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@c  COPYRIGHT (c) 1988-1999.
@c  On-Line Applications Research Corporation (OAR).
@c  All rights reserved.
@c  $Id$

@chapter Interrupt Processing

@section Introduction

Different types of processors respond to the
occurence of an interrupt in their own unique fashion. In
addition, each processor type provides a control mechanism to
allow for the proper handling of an interrupt.  The processor
dependent response to the interrupt modifies the current
execution state and results in a change in the execution stream.
Most processors require that an interrupt handler utilize some
special control mechanisms to return to the normal processing
stream.  Although RTEMS hides many of the processor dependent
details of interrupt processing, it is important to understand
how the RTEMS interrupt manager is mapped onto the processor's
unique architecture. Discussed in this chapter are the PA-RISC's
interrupt response and control mechanisms as they pertain to

@section Vectoring of Interrupt Handler

Upon receipt of an interrupt the PA-RISC
automatically performs the following actions:

@itemize @bullet
@item The PSW (Program Status Word) is saved in the IPSW
(Interrupt Program Status Word).

@item The current privilege level is set to 0.

@item The following defined bits in the PSW are set:

@item E bit is set to the default endian bit

@item M bit is set to 1 if the interrupt is a high-priority
machine check and 0 otherwise

@item Q bit is set to zero thuse freezing the IIA
(Instruction Address) queues

@item C and D bits are set to zero thus disabling all
protection and translation.

@item I bit is set to zero this disabling all external,
powerfail, and low-priority machine check interrupts.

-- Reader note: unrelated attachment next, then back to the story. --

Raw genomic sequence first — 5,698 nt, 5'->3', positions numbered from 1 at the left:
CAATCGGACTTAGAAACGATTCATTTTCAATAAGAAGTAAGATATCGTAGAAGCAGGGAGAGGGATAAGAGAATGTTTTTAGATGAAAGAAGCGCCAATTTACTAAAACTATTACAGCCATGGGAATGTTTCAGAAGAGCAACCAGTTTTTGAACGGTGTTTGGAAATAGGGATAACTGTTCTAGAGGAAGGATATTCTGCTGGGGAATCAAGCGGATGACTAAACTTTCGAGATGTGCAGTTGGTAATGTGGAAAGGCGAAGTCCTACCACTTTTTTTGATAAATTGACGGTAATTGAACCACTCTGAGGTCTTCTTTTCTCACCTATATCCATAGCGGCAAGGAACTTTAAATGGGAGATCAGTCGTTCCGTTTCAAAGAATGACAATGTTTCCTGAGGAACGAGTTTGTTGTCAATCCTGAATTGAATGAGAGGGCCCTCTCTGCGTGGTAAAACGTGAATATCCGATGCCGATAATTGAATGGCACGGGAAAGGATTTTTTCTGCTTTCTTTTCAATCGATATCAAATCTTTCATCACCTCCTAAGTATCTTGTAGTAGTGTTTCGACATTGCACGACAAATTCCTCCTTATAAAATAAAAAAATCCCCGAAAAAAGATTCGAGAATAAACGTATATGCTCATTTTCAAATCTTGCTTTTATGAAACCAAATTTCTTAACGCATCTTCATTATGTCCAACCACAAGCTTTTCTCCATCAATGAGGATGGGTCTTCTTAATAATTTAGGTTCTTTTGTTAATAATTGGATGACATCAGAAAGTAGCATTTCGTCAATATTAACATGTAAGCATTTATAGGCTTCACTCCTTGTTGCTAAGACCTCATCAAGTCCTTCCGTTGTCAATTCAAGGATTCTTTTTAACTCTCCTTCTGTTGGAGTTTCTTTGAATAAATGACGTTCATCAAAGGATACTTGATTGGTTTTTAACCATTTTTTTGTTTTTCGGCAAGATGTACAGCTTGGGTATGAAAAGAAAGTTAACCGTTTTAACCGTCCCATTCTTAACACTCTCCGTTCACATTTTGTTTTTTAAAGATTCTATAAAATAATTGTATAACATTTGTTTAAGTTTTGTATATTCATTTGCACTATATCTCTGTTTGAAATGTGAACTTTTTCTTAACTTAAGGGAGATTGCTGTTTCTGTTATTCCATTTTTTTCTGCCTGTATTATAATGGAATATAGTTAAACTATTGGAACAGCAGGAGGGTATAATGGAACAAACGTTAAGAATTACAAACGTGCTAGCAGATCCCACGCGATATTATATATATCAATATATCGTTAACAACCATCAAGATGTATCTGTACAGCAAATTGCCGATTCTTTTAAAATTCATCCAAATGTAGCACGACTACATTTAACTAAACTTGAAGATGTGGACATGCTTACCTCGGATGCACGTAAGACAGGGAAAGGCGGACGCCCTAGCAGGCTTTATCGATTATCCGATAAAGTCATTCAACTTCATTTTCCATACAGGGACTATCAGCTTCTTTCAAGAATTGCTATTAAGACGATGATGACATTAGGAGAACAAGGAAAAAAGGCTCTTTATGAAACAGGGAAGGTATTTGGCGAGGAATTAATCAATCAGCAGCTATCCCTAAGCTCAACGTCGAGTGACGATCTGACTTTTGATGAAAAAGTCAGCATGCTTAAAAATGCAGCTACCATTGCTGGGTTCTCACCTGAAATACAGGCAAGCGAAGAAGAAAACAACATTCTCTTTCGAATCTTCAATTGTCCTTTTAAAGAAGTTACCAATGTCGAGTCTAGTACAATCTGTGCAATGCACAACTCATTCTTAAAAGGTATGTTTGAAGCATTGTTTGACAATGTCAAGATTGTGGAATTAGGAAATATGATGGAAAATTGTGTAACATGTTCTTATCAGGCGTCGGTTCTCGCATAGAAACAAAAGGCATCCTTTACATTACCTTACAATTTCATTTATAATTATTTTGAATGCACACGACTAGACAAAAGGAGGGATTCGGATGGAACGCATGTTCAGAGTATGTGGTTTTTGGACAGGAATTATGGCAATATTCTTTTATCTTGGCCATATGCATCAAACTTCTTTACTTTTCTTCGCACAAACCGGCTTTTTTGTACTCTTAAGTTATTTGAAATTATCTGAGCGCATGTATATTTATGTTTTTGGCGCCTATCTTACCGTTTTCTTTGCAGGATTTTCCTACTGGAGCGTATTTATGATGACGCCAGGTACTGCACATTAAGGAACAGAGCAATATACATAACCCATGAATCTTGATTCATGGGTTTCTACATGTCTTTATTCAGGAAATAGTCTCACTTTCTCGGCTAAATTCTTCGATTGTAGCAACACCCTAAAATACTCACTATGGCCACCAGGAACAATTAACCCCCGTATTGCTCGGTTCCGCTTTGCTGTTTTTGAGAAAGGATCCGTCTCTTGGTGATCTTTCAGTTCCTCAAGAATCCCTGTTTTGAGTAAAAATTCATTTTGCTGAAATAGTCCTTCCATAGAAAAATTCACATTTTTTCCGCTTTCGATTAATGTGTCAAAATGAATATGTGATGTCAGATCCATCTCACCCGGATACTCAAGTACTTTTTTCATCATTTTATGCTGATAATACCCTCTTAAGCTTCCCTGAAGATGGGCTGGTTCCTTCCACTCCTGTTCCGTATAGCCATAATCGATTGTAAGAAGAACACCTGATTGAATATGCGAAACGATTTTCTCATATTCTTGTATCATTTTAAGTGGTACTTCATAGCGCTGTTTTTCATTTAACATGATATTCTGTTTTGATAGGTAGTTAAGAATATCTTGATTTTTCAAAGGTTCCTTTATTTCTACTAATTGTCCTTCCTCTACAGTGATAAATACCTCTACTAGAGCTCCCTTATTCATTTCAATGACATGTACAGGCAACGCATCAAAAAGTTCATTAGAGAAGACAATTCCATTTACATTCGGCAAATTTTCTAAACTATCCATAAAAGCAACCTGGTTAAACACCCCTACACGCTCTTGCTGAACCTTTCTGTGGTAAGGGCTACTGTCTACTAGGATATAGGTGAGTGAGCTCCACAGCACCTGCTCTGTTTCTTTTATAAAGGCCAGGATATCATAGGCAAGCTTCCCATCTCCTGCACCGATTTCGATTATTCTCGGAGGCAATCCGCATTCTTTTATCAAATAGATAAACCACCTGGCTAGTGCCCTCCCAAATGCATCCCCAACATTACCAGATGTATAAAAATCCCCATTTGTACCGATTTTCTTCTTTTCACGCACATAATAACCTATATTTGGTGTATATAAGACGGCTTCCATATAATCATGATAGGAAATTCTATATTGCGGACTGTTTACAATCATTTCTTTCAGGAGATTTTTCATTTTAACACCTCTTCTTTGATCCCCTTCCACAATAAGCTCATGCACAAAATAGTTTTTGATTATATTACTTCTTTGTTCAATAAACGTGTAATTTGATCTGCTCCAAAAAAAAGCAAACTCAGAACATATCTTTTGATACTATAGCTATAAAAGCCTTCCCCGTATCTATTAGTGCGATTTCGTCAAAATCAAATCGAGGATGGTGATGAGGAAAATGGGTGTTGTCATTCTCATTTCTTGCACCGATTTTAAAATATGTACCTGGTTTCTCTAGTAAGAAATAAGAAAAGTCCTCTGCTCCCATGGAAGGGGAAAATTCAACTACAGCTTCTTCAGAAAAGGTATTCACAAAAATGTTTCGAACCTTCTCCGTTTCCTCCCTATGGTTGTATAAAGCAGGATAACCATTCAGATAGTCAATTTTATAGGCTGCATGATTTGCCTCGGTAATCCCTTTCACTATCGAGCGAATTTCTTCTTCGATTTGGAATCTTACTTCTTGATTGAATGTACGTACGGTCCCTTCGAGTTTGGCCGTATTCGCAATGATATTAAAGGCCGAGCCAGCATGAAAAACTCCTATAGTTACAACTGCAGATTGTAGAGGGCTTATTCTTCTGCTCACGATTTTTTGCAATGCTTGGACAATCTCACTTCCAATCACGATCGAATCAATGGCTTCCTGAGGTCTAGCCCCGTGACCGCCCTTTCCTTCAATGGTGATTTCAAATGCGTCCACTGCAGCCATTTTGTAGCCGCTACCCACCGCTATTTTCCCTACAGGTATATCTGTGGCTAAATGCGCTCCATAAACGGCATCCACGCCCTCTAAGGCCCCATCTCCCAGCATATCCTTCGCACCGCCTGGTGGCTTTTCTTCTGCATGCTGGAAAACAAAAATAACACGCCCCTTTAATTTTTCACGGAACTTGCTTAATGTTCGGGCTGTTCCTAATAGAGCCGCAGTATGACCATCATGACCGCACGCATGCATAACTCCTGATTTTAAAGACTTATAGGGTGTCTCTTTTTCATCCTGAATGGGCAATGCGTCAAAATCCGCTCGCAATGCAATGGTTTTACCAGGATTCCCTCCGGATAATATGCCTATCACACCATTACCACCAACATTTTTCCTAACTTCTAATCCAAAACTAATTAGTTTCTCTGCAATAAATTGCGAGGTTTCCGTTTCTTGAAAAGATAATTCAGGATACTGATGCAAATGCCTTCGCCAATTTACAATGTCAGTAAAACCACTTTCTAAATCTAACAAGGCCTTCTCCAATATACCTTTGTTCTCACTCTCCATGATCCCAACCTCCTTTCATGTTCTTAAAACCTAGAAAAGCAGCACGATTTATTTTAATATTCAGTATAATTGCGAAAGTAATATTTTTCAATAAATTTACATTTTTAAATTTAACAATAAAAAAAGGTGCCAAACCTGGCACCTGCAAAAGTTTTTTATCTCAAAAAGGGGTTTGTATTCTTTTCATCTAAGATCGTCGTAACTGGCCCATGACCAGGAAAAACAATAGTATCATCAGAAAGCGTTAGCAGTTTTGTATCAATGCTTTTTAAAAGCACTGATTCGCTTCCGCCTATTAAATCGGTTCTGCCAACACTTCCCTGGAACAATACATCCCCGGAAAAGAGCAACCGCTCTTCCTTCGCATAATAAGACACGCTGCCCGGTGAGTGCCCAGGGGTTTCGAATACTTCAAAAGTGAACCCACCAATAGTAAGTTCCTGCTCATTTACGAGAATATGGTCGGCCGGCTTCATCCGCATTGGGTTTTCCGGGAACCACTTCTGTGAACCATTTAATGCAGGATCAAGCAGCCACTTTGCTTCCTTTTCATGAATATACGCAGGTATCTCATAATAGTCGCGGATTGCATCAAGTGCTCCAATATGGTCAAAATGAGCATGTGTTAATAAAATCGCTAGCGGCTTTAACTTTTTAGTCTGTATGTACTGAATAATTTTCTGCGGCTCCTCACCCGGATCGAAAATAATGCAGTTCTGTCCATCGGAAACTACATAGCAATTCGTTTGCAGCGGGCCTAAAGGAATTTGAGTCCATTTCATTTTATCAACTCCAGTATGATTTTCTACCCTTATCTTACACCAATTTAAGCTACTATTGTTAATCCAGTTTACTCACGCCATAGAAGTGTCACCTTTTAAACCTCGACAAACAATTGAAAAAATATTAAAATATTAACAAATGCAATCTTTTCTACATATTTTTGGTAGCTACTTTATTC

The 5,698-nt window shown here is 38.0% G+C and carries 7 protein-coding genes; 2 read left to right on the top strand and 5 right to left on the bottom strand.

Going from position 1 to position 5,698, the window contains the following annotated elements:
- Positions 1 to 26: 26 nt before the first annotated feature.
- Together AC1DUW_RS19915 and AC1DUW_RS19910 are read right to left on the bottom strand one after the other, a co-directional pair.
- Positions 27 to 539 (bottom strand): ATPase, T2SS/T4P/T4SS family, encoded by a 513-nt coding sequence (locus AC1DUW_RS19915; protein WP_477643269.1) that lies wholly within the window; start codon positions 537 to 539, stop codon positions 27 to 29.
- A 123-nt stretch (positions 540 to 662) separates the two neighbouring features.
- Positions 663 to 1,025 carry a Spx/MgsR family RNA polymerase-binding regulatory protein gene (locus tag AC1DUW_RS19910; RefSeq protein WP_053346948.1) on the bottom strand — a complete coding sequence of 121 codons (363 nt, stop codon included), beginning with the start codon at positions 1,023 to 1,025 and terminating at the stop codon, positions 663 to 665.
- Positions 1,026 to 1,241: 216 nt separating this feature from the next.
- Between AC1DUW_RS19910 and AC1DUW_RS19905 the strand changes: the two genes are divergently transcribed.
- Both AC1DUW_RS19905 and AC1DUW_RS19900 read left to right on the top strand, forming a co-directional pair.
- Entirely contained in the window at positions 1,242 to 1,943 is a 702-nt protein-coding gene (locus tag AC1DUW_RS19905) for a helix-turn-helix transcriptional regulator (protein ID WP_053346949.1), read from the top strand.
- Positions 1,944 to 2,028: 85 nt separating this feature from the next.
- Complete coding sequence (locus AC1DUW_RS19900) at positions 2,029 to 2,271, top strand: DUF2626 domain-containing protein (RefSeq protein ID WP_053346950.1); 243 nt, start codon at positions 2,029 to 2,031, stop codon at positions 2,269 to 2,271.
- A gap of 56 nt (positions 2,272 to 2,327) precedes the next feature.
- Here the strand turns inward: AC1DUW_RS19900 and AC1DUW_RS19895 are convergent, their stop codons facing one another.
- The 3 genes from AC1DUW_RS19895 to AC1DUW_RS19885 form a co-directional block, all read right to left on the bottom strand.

@item All others bits are set to zero.

@item General purpose registers r1, r8, r9, r16, r17, r24, and
r25 are copied to the shadow registers.

@item Execution begins at the address given by the formula:
Interruption Vector Address + (32 * interrupt vector number).
@end itemize

Once the processor has completed the actions it is is
required to perform for each interrupt, the  RTEMS interrupt
management code (the beginning of which is stored in the
Interruption Vector Table) gains control and performs the
following actions upon each interrupt:

@itemize @bullet
@item returns the processor to "virtual mode" thus reenabling
all code and data address translation.

@item saves all necessary interrupt state information

@item saves all floating point registers

@item saves all integer registers

@item switches the current stack to the interrupt stack

@item dispatches to the appropriate user provided interrupt
service routine (ISR).  If the ISR was installed with the
interrupt_catch directive, then it will be executed at this.
Because, the RTEMS interrupt handler saves all registers which
are not preserved according to the calling conventions and
invokes the application's ISR, the ISR can easily be written in
a high-level language.
@end itemize

RTEMS refers to the combination of the interrupt
state information and registers saved when vectoring an
interrupt as the Interrupt Stack Frame (ISF).  A nested
interrupt is processed similarly by the PA-RISC and RTEMS with
the exception that the nested interrupt occurred while executing
on the interrupt stack and, thus, the current stack need not be

@section Interrupt Stack Frame

The PA-RISC architecture does not alter the stack
while processing interrupts.  However, RTEMS does save
information on the stack as part of processing an interrupt.
This following shows the format of the Interrupt Stack Frame for
the PA-RISC as defined by RTEMS: